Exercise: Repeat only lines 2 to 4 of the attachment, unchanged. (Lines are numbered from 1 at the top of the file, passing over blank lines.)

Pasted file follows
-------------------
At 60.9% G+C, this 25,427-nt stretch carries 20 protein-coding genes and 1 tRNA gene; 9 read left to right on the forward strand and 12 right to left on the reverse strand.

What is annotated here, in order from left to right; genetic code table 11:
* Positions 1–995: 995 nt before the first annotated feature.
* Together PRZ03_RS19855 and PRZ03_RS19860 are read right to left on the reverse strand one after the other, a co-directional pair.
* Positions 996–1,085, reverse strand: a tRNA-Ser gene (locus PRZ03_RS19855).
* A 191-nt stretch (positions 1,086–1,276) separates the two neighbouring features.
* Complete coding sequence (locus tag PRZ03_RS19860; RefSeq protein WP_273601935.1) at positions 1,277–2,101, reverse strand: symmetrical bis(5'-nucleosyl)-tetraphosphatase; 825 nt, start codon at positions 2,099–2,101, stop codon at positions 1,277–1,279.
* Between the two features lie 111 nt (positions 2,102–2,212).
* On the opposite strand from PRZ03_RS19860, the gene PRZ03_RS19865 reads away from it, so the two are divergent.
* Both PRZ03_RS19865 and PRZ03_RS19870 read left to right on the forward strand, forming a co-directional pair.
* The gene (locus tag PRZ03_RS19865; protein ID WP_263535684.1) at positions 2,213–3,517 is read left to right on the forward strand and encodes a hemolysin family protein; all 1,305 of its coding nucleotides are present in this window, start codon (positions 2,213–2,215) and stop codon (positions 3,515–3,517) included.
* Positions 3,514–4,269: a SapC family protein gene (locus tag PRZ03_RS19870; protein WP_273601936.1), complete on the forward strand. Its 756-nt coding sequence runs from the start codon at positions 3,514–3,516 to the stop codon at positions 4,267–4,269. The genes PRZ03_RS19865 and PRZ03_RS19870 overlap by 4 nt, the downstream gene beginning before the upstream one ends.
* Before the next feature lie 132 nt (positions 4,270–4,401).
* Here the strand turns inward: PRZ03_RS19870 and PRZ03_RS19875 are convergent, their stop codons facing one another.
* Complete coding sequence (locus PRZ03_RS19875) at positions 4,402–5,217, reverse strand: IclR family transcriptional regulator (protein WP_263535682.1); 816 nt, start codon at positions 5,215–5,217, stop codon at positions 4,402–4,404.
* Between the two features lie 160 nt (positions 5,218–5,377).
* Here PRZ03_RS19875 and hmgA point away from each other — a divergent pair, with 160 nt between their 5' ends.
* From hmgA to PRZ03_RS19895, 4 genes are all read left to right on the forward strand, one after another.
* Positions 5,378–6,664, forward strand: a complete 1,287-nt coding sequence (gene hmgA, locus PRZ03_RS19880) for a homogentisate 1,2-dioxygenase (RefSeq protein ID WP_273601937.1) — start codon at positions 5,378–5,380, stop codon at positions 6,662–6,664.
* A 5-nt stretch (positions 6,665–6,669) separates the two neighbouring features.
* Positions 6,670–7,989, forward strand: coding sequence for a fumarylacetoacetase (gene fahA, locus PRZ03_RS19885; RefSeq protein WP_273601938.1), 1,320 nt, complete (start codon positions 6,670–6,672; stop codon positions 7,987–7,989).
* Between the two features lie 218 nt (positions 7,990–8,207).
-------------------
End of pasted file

What is annotated here, in order from left to right; genetic code table 11:
* Positions 1–995: 995 nt before the first annotated feature.
* Together PRZ03_RS19855 and PRZ03_RS19860 are read right to left on the reverse strand one after the other, a co-directional pair.